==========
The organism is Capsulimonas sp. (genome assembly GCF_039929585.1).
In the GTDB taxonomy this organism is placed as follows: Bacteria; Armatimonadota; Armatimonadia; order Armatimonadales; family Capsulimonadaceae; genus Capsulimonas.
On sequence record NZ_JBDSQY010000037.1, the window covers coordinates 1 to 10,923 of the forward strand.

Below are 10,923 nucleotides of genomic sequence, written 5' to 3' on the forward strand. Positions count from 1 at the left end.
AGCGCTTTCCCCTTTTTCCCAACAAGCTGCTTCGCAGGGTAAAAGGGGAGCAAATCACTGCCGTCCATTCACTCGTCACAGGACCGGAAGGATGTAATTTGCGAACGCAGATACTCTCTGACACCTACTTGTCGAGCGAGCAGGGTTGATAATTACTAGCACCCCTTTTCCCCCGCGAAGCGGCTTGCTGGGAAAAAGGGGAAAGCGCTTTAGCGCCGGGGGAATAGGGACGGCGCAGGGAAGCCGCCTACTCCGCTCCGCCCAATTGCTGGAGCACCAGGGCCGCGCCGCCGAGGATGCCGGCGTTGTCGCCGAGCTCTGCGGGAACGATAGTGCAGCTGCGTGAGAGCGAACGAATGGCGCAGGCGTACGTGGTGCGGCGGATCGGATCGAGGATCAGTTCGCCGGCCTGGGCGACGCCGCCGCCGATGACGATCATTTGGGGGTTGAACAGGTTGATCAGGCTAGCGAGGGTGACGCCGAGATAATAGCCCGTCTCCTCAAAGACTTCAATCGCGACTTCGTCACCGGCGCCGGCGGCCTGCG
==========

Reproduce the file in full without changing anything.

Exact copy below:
The organism is Capsulimonas sp. (genome assembly GCF_039929585.1).
In the GTDB taxonomy this organism is placed as follows: Bacteria; Armatimonadota; Armatimonadia; order Armatimonadales; family Capsulimonadaceae; genus Capsulimonas.
On sequence record NZ_JBDSQY010000037.1, the window covers coordinates 1 to 10,923 of the forward strand.

Below are 10,923 nucleotides of genomic sequence, written 5' to 3' on the forward strand. Positions count from 1 at the left end.
AGCGCTTTCCCCTTTTTCCCAACAAGCTGCTTCGCAGGGTAAAAGGGGAGCAAATCACTGCCGTCCATTCACTCGTCACAGGACCGGAAGGATGTAATTTGCGAACGCAGATACTCTCTGACACCTACTTGTCGAGCGAGCAGGGTTGATAATTACTAGCACCCCTTTTCCCCCGCGAAGCGGCTTGCTGGGAAAAAGGGGAAAGCGCTTTAGCGCCGGGGGAATAGGGACGGCGCAGGGAAGCCGCCTACTCCGCTCCGCCCAATTGCTGGAGCACCAGGGCCGCGCCGCCGAGGATGCCGGCGTTGTCGCCGAGCTCTGCGGGAACGATAGTGCAGCTGCGTGAGAGCGAACGAATGGCGCAGGCGTACGTGGTGCGGCGGATCGGATCGAGGATCAGTTCGCCGGCCTGGGCGACGCCGCCGCCGATGACGATCATTTGGGGGTTGAACAGGTTGATCAGGCTAGCGAGGGTGACGCCGAGATAATAGCCCGTCTCCTCAAAGACTTCAATCGCGACTTCGTCACCGGCGCCGGCGGCCTGCG